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Why Brummie blood disorder patients no longer have to travel to London for latest treatment

City Hospital becomes regional specialist centre for treatment of sickel cell and thalassaemia in a move championed by acclaimed poet Benjamin Zephaniah

Benjamin Zephaniah

Patients with two inherited blood disorders no longer have to travel more than 100 miles to London to get pioneering treatment following the introduction of a new service at City Hospital, Birmingham.

Both Sickle Cell and Thalassaemia are inherited conditions affecting the red blood cells. Patients are normally of African, Caribbean, Middle Eastern, Mediterranean and Asian background.

Now the Sandwell and City Hospitals in collaboration with NHS Blood and Transplant and the West Midlands Specialist Commissioners, has officially launched the regional specialist centre for haemoglobinopathy - offering patients a complete blood transfusion.

Acclaimed poet Benjamin Zephaniah said: “Haemoglobinopathy. That’s such a difficult word for a dyslexic like me to say with a Jamaican accent, but it’s an important word.

"With the City Hospital in Birmingham being designated the regional specialist centre for haemoglobinopathy, it means that members of my family, and other Sickle Cell and Thalassemia patients needing treatment, won’t have to travel hundreds of miles to get it. I am so proud that some caring NHS workers have manage to get this for the people of my city."

City Hospital, in Winson Green.

This procedure removes all of the patients abnormally shaped red blood cells and replaces them with donated blood, using a technique called apheresis. Patients have received more than 500 units of blood since the service started.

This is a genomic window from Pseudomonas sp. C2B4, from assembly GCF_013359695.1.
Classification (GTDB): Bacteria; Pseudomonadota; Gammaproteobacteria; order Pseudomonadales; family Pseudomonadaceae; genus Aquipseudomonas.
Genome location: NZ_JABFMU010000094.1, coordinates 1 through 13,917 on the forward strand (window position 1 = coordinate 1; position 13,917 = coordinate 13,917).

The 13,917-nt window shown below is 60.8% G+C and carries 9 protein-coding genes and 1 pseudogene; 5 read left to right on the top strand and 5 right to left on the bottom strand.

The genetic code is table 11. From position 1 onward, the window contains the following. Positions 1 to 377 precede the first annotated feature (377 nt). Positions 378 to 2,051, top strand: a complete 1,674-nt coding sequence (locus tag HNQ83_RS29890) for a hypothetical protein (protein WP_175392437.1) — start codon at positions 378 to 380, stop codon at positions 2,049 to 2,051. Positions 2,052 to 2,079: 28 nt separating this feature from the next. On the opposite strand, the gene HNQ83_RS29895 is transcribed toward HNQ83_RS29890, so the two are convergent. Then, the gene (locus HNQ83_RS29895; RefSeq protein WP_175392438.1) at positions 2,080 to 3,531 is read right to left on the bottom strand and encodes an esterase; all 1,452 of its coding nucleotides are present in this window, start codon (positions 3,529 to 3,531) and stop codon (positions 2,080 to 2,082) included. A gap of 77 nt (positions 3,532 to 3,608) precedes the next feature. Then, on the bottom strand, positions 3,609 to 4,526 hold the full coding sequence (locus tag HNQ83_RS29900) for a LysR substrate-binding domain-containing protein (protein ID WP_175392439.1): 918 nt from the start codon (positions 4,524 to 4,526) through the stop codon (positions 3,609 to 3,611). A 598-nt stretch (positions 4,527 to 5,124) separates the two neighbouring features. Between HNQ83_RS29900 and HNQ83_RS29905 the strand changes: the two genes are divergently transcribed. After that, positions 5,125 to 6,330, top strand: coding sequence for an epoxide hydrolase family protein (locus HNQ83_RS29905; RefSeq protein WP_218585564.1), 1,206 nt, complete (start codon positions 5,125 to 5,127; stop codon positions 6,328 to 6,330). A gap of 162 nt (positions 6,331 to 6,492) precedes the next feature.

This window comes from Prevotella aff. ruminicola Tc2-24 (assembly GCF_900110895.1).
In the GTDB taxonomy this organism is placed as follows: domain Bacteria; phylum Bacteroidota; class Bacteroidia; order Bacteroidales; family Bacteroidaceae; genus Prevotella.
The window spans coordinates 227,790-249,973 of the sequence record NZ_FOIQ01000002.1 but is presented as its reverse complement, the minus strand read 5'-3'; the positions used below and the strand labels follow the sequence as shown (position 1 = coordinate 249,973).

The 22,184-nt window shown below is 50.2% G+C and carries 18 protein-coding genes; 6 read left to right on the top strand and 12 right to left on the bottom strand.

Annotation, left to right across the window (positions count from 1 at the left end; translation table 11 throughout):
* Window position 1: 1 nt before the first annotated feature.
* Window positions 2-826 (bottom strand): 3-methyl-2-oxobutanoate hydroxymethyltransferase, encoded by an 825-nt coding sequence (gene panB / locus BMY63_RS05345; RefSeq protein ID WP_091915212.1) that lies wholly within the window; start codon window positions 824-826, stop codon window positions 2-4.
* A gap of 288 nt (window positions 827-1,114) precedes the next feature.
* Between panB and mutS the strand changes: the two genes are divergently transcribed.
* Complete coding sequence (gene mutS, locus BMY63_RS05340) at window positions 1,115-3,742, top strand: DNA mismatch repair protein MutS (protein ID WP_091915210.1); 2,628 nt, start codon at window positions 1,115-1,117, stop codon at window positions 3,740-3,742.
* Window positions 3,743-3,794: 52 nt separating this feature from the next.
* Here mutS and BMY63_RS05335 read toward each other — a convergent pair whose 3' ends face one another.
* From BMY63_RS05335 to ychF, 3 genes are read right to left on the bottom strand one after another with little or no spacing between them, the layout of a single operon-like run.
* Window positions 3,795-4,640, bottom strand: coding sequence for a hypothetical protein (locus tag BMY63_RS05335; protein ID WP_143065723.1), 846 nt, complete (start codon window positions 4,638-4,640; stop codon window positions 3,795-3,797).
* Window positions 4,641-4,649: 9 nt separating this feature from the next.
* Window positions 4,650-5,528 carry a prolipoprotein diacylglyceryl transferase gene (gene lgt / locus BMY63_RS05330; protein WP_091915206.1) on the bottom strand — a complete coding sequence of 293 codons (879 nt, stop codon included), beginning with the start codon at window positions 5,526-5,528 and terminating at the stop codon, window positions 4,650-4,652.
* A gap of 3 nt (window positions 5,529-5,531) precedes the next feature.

Chief Executive the hospital trust Toby Lewis said: "These issues matter to our patients and it is fantastic that we are able to improve local specialised services in the heart of Birmingham and the Black Country."

The treatment relies on blood donors and people from the same ethnic background are more likely to be a match. Ian Trenholm, chief executive at NHS Blood and Transplant said: “We really do need more black and Asian blood donors to meet the needs of patients.

"Many people think that blood is only needed in an accident or emergency situation but people with Sickle Cell Disease often need blood transfusions on a regular basis just to stay alive.”

There are more than 15,000 people with Sickle Cell and 2000 with Thalassaemia in the UK. One of these is Mohammad Farooq. He said: “It is the NHS at its best, and allows me and my fellow patients to continue our daily lives with minimum disruption, and, therefore, be able to contribute to society.”

What is Sickle Cell?

It is a serious blood disease which runs in families.

It affects the way blood carries oxygen around the body.

Red blood cells can become stiff and get stuck when they try to go through veins. This means that oxygen cannot get around the body.

Sufferers can have very serious pain. They can also have problems with other parts of their body and will need medicines to protect against infection all their lives.

What is Thalassaemia?

Thalassaemia is the name for a group of inherited conditions that affect haemoglobin.

People with the condition produce either no or too little haemoglobin which is used by red blood cells to carry oxygen around the body and this can make them very anaemic.

The condition can also cause excess iron in the body, leading to problems with the heart, liver and hormone levels if left untreated.

Some people experience other problems such as delayed growth, weak and fragile bones and reduced fertility.

To sign up as a new blood donor, visit: www.blood.co.uk or call 0300 123 23 23.

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